Medicaid Expansion: Understanding Coverage and Eligibility

In 2010, the Affordable Care Act (ACA) expanded Medicaid eligibility in 39 states. This expansion significantly changed the healthcare landscape for low-income individuals, providing them with access to affordable health insurance.

What is Medicaid?

Medicaid is a federally funded health insurance program that provides coverage to low-income individuals and families. It is administered by each state, and eligibility requirements vary slightly from state to state.

Medicaid Expansion under the ACA

Before the ACA, Medicaid eligibility was primarily based on income and family size. The ACA expanded Medicaid eligibility to include low-income adults with incomes up to 138% of the federal poverty level (FPL). This means that a single individual with an income of less than $18,754 in 2023 could qualify for Medicaid.

No Asset Test in Expansion States

One of the key changes under the ACA is that there is no asset test for Medicaid eligibility in expansion states. This means that individuals can have significant assets, such as savings or investments, and still qualify for Medicaid.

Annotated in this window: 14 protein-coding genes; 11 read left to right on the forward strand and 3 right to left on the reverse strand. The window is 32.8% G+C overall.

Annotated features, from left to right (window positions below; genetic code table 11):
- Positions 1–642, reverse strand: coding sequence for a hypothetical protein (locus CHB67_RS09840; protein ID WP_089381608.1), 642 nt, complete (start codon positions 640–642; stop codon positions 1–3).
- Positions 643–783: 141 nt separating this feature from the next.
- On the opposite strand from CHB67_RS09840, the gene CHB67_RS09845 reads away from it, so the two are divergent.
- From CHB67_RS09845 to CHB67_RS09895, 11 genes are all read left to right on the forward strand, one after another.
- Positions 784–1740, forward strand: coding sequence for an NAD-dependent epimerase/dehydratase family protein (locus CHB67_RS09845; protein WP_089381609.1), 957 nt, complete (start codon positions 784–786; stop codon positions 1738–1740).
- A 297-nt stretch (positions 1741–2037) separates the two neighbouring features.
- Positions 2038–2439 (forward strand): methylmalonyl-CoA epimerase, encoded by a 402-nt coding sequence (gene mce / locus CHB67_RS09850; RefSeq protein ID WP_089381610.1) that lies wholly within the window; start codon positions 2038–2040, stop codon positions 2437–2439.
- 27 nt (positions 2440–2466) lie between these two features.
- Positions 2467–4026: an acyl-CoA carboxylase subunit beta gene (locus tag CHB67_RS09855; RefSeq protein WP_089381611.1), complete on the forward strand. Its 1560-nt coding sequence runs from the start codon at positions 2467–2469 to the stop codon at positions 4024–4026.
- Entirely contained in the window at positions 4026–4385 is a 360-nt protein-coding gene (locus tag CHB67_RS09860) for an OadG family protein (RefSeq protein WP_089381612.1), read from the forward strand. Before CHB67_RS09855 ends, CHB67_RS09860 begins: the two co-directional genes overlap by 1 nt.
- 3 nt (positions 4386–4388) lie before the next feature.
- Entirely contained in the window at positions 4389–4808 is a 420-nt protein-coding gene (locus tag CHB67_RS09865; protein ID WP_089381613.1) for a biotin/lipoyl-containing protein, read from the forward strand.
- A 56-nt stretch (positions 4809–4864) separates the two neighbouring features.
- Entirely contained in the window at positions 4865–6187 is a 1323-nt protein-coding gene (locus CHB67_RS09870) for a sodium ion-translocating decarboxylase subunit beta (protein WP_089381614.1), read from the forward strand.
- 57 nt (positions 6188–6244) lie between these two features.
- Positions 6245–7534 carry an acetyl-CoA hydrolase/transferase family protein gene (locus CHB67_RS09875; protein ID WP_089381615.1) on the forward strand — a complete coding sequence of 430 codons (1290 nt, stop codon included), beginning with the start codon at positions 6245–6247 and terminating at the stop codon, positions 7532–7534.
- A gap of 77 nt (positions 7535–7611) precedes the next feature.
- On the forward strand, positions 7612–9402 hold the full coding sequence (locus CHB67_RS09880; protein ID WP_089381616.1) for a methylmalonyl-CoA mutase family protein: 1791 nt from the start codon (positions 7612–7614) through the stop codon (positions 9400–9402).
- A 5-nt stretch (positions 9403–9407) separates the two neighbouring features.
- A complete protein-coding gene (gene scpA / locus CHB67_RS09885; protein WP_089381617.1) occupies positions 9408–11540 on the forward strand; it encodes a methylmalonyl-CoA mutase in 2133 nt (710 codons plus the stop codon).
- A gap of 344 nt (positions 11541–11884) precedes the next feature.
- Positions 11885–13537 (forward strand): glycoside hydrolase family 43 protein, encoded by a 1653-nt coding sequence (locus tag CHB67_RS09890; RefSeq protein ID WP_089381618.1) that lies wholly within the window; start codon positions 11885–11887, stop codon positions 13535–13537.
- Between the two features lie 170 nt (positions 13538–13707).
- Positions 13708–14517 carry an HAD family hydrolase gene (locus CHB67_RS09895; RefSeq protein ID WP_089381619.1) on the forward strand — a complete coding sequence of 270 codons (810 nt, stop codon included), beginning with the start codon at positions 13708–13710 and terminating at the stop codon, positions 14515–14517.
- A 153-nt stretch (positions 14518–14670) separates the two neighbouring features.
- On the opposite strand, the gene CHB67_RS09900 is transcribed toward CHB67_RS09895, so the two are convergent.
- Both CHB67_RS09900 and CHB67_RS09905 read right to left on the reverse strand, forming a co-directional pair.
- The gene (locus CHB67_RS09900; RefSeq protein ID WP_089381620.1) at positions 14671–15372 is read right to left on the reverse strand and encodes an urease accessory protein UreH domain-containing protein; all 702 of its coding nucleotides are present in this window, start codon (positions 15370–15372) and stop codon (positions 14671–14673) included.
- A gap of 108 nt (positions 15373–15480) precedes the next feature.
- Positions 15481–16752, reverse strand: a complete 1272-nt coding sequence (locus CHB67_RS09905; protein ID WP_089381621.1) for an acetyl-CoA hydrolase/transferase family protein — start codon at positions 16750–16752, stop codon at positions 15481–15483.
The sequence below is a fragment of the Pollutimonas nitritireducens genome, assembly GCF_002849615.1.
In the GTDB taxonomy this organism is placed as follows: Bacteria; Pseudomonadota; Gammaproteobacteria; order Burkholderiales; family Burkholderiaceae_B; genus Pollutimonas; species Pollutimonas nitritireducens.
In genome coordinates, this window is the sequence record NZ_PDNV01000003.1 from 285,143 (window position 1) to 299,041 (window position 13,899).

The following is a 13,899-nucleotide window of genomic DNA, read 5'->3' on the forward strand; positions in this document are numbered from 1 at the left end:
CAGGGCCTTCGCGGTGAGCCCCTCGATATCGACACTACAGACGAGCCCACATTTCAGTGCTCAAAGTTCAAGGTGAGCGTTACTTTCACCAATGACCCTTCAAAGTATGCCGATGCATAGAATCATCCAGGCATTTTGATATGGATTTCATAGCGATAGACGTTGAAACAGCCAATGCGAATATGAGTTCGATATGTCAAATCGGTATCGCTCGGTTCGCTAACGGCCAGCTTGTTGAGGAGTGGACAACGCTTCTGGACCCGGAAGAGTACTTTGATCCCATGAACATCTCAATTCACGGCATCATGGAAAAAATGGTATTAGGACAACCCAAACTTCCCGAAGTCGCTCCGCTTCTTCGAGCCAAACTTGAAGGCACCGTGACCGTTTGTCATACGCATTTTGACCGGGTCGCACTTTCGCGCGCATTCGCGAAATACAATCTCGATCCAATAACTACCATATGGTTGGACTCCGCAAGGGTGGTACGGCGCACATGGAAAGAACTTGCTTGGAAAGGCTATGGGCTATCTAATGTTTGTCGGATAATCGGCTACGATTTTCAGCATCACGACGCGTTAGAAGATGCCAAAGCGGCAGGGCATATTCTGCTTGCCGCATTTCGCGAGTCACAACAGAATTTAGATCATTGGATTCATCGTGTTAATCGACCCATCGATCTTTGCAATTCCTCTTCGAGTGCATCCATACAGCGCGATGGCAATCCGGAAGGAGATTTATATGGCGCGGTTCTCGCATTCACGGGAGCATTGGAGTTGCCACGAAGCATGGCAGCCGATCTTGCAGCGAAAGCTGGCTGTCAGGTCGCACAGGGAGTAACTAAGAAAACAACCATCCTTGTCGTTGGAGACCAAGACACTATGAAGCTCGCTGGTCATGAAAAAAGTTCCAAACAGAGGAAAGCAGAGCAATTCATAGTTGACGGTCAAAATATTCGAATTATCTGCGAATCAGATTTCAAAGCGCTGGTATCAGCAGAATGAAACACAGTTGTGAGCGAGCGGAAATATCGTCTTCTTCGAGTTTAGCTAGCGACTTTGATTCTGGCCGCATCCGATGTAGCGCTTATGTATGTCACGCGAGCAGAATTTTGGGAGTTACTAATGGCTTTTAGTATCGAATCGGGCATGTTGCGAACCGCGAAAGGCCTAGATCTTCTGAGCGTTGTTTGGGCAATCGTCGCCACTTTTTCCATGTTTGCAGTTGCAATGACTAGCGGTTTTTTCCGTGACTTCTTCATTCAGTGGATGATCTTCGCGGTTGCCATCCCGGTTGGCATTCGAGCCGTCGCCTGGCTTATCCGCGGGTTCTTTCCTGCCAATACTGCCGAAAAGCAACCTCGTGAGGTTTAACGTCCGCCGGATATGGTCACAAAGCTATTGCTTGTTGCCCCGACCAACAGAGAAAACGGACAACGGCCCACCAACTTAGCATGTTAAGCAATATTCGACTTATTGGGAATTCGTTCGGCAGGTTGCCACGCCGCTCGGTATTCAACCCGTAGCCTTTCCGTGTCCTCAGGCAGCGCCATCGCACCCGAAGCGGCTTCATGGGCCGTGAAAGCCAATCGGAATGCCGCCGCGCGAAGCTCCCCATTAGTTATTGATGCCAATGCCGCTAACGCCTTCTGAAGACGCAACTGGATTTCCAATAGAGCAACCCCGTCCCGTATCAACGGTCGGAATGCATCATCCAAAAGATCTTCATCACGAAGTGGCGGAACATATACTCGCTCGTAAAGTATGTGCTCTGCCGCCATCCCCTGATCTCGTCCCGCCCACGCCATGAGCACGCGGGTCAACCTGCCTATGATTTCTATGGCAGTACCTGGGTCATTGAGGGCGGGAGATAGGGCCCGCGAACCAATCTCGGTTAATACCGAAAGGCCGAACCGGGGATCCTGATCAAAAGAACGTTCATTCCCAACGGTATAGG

Income Requirements

Income is the primary eligibility factor for Medicaid. To qualify for expansion Medicaid, individuals must have an income that is below a certain percentage of the FPL. This percentage varies from state to state, but it is typically around 138%.

Benefits of Medicaid

Medicaid provides comprehensive health coverage, including:

– Doctor visits
– Hospitalizations
– Prescription drugs
– Mental health services
– Dental care
– Vision care

Applying for Medicaid

Individuals who believe they qualify for Medicaid can apply through their state’s Medicaid office. The application process typically involves providing proof of income, identity, and residency.


Medicaid expansion under the ACA has significantly improved healthcare access for millions of low-income Americans. By eliminating the asset test and expanding income eligibility, the ACA has made it easier for individuals to obtain affordable health insurance coverage. If you have a low income, it is worth exploring whether you qualify for Medicaid. Contact your state’s Medicaid office to learn more and apply.

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